Responsibilities of Physicians Working in Walk-in Clinics
Professional Standards Regarding the Responsibilities of Physicians Working in Walk-in Clinics
Patients seeking care in walk-in clinics are entitled to the same appropriate and professional standard of care as that provided in any other setting. The distinctive character of walk-in clinics, where physicians see unfamiliar patients episodically, must not hinder the quality of patient care.
From the patient’s perspective, the physician is the face of the walk-in clinic. The presence of a physician implies that broad professional standards are in place with respect to the running of the clinic and the delivery of care.
In addition to delivering patient care in keeping with the standards of the profession, physicians who choose to work in walk-in clinics have distinct professional responsibilities. Physicians must take reasonable steps to determine adequate clinical, administrative, and operational systems are in place to achieve appropriate patient care. Physicians cannot assume that these systems are in place.
This document outlines the College’s expectations with regards to the clinical, administrative, and operational responsibilities of physicians who work in walk-in clinics.
When providing clinical care to patients in a walk-in clinic the physician must:
- Complete a thorough assessment and evaluation of the patient’s presenting complaints;
- Review the prescribing history maintained by the Nova Scotia Prescription Monitoring Program (NSPMP) of all patients before prescribing an opioid, benzodiazepine, or other controlled substances;
- Document each patient visit including but not limited to the patient’s medical history, any drug reactions, current medications, pertinent current health problem, current assessment, treatment, investigations ordered and follow-up;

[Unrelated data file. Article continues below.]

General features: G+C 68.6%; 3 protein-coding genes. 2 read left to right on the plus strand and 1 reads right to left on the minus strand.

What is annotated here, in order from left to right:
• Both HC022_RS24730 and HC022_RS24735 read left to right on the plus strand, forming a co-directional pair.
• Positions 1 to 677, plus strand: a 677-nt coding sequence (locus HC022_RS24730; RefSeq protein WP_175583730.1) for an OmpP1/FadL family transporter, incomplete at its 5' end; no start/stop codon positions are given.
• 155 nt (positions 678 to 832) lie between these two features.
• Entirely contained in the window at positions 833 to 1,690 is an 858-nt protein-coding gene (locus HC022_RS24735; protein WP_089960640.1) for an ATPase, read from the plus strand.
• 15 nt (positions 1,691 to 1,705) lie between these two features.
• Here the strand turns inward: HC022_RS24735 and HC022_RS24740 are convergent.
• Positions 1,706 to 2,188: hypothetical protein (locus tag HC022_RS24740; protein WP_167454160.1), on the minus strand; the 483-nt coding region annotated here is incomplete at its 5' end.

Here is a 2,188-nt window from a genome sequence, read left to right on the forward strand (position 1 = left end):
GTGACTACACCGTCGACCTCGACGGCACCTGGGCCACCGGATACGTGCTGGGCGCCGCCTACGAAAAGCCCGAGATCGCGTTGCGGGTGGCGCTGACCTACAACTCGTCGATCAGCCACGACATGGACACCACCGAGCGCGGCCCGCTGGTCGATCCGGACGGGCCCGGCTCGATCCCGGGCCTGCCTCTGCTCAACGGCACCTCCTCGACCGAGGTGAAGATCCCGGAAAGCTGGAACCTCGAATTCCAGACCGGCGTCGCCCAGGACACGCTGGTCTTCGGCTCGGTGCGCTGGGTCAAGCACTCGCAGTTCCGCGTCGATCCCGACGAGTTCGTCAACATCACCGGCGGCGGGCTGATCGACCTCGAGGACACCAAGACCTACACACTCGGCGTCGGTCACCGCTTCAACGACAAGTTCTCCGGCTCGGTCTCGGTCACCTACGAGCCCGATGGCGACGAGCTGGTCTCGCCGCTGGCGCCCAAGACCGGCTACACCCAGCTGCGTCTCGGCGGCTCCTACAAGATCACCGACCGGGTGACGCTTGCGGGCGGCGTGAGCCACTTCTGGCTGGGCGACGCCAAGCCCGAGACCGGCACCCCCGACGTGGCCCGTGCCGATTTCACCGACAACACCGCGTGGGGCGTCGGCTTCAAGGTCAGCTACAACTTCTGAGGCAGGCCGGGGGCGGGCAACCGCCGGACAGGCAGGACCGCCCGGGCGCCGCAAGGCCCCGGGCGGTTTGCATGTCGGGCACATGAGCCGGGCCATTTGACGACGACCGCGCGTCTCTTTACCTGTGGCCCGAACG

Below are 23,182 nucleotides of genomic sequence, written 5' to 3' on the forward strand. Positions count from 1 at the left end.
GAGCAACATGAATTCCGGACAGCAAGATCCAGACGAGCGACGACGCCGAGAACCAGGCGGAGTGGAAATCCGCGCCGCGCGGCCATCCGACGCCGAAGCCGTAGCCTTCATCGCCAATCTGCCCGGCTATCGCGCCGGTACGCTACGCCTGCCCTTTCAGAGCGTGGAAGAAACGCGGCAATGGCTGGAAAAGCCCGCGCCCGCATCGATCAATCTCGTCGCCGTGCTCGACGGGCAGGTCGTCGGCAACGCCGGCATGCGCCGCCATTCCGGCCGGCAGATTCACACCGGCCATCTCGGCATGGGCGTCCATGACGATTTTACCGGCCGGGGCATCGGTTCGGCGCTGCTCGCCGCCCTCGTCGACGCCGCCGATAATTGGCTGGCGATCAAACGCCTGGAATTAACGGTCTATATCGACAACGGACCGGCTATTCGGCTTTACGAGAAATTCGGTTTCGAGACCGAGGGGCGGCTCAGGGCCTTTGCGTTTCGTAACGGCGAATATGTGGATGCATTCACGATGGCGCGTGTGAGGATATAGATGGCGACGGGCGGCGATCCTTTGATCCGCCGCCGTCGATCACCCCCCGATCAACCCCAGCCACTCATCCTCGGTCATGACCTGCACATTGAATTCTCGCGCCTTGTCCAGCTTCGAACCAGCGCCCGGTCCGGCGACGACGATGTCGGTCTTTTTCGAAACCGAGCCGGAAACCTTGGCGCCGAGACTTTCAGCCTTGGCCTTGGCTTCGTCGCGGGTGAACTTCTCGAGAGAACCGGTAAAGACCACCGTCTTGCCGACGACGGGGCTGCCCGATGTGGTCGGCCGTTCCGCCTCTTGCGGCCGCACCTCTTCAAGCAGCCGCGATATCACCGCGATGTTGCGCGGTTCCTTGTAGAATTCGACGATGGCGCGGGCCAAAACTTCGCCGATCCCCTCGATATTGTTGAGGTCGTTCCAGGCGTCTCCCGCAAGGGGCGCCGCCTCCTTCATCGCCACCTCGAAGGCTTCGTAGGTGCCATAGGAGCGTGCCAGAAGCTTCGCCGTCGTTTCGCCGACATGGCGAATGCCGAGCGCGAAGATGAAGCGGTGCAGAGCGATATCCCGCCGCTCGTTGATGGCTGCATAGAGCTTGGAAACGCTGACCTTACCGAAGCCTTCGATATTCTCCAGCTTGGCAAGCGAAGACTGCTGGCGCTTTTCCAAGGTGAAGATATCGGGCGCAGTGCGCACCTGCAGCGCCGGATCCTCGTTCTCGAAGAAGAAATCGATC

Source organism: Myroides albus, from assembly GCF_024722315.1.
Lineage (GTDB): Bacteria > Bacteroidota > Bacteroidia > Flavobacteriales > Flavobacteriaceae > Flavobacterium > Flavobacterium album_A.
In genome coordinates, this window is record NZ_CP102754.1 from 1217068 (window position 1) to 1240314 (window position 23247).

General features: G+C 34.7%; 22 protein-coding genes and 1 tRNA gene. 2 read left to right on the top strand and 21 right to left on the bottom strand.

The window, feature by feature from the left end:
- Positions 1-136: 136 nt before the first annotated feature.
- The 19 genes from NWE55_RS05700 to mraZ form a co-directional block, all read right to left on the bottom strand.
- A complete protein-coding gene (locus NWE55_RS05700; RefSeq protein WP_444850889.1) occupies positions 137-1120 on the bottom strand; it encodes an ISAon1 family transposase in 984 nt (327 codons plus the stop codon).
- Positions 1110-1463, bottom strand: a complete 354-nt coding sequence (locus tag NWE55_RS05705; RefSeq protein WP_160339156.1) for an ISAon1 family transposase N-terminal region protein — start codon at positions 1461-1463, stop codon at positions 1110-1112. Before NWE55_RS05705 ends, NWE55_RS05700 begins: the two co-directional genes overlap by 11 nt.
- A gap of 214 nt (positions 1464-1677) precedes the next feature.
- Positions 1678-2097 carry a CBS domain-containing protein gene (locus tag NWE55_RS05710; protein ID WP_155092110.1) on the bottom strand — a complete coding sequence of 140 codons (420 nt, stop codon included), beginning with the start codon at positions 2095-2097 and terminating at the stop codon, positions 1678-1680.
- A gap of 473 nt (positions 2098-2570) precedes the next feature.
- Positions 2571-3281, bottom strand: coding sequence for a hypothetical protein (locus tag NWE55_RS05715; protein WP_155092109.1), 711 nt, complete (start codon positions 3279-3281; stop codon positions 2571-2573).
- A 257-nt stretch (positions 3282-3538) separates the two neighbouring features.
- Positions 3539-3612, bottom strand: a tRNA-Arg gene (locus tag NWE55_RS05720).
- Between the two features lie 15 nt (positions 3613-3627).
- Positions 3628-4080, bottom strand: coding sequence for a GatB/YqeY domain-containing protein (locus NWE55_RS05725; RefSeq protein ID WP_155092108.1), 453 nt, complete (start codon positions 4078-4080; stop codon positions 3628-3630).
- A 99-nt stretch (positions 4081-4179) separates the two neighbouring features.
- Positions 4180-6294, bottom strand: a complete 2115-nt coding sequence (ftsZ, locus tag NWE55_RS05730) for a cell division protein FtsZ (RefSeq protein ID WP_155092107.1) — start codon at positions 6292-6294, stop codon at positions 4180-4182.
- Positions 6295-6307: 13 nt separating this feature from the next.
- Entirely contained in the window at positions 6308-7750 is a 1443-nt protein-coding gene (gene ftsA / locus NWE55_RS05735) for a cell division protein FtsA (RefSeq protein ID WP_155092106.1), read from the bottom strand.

- Ensure that all patient visits are maintained in one cumulative patient record immediately accessible to all physicians providing care to that patient in a future encounter at that clinic;
- Order whatever clinical tests and referrals that are indicated. Do not refrain from ordering necessary investigations or referrals to avoid ongoing responsibilities for follow up;
- Communicate any instructions to the patient regarding follow up and document these instructions;
- Ensure all patients are asked if they have a primary care physician. If so, provide the patient’s primary care provider with a record of the encounter with the patient’s consent and ensure copies of ordered tests and referrals are copied to them. If the patient does not consent or have a primary care provider, provide the patient with a record of the encounter and follow-up with abnormal test results;
- Explain to the patient the limitations of the episodic medical care they are providing and the extent of any follow-up processes that they will manage; and